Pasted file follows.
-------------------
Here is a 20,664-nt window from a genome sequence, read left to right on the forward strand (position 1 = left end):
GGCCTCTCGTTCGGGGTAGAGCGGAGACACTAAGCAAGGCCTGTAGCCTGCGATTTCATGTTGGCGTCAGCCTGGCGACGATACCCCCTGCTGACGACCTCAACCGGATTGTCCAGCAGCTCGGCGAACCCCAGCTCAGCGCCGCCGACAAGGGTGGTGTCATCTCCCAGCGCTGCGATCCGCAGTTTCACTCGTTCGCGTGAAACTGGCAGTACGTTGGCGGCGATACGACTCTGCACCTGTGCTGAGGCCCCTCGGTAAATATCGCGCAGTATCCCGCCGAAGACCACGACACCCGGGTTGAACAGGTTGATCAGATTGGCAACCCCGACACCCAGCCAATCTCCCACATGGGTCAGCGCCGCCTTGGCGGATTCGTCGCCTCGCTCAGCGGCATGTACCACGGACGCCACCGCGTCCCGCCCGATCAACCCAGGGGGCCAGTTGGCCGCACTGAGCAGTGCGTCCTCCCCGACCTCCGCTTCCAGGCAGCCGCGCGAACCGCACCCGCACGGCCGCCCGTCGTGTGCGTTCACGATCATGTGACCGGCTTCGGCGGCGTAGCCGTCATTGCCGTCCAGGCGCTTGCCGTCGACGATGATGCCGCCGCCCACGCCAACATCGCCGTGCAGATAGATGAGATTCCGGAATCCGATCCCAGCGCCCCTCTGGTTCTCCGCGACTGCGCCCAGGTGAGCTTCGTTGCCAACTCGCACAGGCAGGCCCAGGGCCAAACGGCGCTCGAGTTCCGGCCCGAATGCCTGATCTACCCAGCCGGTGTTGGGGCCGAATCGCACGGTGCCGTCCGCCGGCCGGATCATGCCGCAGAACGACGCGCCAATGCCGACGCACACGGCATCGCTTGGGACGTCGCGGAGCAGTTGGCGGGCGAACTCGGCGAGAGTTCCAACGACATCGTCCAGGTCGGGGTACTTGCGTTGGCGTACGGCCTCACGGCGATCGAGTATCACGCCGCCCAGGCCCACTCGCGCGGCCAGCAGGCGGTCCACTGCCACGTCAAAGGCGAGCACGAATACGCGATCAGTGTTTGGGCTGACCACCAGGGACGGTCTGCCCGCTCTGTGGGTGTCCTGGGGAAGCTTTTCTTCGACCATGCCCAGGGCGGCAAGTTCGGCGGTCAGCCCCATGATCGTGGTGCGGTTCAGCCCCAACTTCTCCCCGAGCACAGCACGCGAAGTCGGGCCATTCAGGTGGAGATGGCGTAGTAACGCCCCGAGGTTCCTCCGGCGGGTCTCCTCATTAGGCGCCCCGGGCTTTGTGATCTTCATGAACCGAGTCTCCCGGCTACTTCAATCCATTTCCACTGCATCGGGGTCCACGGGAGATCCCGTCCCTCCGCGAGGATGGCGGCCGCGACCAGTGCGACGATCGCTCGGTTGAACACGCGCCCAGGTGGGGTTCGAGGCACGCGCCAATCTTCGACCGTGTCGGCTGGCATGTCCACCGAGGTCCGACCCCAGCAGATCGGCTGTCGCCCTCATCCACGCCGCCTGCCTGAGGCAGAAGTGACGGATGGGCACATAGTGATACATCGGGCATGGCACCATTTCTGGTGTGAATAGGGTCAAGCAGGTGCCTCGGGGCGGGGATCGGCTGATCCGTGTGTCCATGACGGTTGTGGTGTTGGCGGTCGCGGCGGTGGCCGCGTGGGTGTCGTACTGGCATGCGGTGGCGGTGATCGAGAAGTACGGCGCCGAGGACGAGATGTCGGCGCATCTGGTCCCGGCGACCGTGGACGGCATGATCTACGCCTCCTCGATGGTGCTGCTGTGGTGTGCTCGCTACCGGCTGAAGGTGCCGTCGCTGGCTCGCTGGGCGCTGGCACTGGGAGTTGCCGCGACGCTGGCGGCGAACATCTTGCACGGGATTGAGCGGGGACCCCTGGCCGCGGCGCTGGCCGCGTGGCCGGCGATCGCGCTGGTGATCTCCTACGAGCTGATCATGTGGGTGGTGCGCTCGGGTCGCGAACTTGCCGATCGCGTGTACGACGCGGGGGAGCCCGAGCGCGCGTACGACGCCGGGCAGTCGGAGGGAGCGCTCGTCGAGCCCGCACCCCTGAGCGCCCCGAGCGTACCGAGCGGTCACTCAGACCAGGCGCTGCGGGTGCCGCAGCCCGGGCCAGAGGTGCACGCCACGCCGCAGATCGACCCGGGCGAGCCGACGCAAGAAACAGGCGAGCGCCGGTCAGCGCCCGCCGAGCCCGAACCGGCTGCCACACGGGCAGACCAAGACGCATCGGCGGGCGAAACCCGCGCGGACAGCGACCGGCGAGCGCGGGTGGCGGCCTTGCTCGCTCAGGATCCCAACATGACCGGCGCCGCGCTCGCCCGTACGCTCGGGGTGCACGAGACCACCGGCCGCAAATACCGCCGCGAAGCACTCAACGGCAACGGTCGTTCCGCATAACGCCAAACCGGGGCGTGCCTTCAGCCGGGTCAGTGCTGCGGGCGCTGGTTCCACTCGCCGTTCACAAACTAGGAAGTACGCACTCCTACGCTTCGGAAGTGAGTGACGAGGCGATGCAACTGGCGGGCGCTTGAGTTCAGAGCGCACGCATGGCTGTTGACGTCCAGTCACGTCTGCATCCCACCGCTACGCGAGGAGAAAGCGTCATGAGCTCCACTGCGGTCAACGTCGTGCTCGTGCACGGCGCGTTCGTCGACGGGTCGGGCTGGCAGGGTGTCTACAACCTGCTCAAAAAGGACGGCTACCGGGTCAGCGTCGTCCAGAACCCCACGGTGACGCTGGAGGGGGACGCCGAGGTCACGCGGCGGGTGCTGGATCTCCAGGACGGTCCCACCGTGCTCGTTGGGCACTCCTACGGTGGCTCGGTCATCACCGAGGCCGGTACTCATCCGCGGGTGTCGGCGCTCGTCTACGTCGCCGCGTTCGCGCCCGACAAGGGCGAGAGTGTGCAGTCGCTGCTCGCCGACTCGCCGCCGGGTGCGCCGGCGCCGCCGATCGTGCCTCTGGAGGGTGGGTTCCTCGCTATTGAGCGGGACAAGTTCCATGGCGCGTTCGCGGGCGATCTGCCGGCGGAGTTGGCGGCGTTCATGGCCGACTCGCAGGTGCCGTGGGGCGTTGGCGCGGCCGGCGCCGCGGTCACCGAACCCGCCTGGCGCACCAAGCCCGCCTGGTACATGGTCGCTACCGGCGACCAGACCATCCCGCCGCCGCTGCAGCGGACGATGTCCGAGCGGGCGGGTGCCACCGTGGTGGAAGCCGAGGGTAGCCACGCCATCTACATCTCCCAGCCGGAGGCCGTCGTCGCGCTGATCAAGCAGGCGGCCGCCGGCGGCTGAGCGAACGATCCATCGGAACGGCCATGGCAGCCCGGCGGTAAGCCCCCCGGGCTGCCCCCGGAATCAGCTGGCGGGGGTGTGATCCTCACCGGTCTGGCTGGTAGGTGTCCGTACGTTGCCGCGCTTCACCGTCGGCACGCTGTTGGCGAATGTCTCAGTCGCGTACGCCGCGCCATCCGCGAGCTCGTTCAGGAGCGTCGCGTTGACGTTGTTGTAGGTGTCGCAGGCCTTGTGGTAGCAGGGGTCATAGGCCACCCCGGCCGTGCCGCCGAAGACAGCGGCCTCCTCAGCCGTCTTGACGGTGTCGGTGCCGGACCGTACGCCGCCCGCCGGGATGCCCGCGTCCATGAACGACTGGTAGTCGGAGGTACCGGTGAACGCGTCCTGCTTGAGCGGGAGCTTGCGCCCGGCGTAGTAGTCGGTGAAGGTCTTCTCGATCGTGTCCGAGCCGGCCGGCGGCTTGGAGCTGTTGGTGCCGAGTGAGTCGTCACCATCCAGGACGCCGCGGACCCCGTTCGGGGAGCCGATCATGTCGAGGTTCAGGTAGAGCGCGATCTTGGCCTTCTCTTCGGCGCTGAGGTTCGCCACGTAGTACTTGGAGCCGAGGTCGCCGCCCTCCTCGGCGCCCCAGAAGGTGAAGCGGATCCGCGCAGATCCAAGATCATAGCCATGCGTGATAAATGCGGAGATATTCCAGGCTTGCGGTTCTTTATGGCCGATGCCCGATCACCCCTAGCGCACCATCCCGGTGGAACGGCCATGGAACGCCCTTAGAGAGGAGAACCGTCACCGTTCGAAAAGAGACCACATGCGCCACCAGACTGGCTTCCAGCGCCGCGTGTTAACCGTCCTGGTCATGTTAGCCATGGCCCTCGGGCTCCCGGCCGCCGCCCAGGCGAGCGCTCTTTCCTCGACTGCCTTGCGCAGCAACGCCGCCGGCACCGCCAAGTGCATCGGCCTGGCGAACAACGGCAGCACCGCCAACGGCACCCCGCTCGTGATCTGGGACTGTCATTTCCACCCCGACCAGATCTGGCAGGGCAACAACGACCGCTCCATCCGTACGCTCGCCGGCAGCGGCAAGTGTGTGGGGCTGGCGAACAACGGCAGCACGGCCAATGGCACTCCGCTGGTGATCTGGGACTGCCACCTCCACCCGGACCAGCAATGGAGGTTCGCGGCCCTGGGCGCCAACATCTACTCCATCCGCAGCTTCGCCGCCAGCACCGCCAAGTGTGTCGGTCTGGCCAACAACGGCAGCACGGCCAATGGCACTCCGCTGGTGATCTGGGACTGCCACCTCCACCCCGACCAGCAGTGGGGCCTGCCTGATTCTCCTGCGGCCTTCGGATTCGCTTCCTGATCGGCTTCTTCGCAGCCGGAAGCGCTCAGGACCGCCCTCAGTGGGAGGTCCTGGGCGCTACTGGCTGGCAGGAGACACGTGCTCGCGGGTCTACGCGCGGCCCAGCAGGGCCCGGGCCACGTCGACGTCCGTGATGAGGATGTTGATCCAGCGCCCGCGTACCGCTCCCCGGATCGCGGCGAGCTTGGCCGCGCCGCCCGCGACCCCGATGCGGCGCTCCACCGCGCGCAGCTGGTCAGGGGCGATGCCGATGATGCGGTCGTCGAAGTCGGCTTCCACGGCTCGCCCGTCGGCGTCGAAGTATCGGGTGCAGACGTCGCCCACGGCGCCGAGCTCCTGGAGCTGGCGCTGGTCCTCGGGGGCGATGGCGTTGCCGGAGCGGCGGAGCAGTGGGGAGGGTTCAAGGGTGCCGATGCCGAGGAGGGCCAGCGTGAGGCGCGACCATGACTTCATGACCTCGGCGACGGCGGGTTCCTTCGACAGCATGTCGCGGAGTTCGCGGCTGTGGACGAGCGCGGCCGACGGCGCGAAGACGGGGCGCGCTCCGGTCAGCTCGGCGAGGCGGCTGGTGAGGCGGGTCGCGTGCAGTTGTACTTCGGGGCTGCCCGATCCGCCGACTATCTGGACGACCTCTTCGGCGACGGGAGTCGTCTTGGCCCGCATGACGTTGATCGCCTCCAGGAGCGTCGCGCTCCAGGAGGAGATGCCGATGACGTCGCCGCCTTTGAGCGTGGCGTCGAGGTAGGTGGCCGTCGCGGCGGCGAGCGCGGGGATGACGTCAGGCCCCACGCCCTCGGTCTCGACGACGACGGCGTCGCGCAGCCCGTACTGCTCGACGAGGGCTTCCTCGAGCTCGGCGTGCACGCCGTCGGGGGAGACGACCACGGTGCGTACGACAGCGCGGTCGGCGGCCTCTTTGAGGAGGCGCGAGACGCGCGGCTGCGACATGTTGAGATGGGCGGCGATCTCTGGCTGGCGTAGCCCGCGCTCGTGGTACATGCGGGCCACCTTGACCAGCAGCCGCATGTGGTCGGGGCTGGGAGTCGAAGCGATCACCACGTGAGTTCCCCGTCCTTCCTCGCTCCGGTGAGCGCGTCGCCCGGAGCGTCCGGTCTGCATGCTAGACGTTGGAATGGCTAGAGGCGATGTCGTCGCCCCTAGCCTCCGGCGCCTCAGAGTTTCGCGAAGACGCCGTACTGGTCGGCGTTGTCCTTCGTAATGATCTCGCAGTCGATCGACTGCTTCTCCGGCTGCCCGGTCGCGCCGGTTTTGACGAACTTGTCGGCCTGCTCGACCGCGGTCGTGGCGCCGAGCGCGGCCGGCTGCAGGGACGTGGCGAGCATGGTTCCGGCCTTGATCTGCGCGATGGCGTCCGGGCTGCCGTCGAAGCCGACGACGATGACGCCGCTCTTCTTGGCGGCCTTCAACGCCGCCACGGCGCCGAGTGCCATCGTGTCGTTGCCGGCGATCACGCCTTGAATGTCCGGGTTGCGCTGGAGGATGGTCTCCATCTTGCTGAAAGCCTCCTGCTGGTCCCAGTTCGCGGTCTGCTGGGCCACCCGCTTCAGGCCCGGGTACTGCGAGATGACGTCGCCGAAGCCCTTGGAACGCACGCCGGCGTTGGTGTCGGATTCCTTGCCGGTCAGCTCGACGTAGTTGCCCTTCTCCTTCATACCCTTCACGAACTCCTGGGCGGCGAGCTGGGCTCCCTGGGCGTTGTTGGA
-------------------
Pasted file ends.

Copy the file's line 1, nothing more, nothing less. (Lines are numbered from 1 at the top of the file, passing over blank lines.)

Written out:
Here is a 20,664-nt window from a genome sequence, read left to right on the forward strand (position 1 = left end):